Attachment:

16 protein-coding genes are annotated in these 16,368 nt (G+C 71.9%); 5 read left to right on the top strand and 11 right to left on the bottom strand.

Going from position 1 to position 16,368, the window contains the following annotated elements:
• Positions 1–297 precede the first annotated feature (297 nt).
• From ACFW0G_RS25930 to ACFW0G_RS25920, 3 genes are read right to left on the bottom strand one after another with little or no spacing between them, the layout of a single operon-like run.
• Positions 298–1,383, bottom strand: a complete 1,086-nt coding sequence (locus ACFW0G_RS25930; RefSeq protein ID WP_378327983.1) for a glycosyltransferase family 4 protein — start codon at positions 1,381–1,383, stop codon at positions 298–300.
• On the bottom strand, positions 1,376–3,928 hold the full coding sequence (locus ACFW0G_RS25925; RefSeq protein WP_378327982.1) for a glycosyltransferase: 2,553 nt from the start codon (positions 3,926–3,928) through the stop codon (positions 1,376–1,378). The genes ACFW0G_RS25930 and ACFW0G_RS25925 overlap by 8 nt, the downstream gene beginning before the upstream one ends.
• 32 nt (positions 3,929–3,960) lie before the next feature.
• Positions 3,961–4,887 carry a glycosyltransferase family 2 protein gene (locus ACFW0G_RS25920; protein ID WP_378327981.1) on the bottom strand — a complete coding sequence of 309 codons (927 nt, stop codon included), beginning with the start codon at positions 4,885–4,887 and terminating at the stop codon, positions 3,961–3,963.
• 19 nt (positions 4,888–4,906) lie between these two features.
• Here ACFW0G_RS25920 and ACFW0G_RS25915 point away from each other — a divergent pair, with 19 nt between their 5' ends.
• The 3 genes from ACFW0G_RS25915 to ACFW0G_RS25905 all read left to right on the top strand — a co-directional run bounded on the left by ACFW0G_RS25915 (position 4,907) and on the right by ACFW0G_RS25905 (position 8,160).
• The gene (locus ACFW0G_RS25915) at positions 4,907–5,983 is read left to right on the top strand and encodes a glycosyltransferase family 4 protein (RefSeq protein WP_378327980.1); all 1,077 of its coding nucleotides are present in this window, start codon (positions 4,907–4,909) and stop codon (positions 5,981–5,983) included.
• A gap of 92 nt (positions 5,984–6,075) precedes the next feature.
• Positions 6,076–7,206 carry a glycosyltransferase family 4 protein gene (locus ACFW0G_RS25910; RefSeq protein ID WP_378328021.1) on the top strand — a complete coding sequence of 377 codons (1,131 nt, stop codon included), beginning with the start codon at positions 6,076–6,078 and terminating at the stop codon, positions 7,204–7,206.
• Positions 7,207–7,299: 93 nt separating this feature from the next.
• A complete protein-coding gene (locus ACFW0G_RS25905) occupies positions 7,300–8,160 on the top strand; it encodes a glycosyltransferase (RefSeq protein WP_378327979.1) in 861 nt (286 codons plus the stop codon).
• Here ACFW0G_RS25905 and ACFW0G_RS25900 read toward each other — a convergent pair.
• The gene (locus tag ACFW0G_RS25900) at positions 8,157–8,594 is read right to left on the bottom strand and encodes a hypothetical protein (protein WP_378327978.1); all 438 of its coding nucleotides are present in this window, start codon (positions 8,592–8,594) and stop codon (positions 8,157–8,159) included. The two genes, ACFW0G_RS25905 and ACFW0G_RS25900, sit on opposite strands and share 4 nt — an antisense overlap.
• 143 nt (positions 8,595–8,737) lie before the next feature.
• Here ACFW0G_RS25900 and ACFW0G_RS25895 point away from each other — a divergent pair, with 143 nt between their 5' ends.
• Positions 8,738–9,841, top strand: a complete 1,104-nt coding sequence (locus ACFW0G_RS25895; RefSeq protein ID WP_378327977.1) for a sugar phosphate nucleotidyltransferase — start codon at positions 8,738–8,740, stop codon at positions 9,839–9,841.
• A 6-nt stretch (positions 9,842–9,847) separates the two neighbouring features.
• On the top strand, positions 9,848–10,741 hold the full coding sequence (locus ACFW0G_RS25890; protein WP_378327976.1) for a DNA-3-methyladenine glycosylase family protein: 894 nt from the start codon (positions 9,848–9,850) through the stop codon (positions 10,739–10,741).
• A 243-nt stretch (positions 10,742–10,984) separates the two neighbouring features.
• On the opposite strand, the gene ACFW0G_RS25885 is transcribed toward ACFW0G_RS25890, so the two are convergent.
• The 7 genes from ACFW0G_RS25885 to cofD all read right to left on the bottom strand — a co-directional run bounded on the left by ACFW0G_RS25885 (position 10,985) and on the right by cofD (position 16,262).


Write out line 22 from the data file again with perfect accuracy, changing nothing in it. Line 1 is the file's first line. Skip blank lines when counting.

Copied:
• A 6-nt stretch (positions 9,842–9,847) separates the two neighbouring features.